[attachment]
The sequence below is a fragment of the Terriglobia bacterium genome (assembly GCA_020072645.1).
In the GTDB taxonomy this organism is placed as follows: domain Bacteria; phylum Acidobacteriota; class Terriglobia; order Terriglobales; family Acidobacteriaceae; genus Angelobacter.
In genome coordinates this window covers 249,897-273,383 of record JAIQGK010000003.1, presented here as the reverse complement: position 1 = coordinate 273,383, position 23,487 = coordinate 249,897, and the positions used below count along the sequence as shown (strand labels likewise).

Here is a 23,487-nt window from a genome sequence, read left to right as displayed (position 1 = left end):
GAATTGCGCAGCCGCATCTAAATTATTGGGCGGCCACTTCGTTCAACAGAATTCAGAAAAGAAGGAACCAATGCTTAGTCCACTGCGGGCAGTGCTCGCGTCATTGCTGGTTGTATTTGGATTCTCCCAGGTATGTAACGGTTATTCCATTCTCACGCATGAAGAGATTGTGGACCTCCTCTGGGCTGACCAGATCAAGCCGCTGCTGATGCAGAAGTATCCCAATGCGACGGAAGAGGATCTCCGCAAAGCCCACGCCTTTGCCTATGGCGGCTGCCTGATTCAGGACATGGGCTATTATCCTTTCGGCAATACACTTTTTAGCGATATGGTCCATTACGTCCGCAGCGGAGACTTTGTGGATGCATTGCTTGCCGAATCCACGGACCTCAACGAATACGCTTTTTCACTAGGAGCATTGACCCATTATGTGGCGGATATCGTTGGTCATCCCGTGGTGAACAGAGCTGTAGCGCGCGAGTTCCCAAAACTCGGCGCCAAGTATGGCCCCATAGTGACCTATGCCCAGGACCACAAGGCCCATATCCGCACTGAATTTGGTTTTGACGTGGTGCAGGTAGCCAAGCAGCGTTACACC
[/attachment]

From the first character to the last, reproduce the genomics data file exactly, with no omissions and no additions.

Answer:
The sequence below is a fragment of the Terriglobia bacterium genome (assembly GCA_020072645.1).
In the GTDB taxonomy this organism is placed as follows: domain Bacteria; phylum Acidobacteriota; class Terriglobia; order Terriglobales; family Acidobacteriaceae; genus Angelobacter.
In genome coordinates this window covers 249,897-273,383 of record JAIQGK010000003.1, presented here as the reverse complement: position 1 = coordinate 273,383, position 23,487 = coordinate 249,897, and the positions used below count along the sequence as shown (strand labels likewise).

Here is a 23,487-nt window from a genome sequence, read left to right as displayed (position 1 = left end):
GAATTGCGCAGCCGCATCTAAATTATTGGGCGGCCACTTCGTTCAACAGAATTCAGAAAAGAAGGAACCAATGCTTAGTCCACTGCGGGCAGTGCTCGCGTCATTGCTGGTTGTATTTGGATTCTCCCAGGTATGTAACGGTTATTCCATTCTCACGCATGAAGAGATTGTGGACCTCCTCTGGGCTGACCAGATCAAGCCGCTGCTGATGCAGAAGTATCCCAATGCGACGGAAGAGGATCTCCGCAAAGCCCACGCCTTTGCCTATGGCGGCTGCCTGATTCAGGACATGGGCTATTATCCTTTCGGCAATACACTTTTTAGCGATATGGTCCATTACGTCCGCAGCGGAGACTTTGTGGATGCATTGCTTGCCGAATCCACGGACCTCAACGAATACGCTTTTTCACTAGGAGCATTGACCCATTATGTGGCGGATATCGTTGGTCATCCCGTGGTGAACAGAGCTGTAGCGCGCGAGTTCCCAAAACTCGGCGCCAAGTATGGCCCCATAGTGACCTATGCCCAGGACCACAAGGCCCATATCCGCACTGAATTTGGTTTTGACGTGGTGCAGGTAGCCAAGCAGCGTTACACC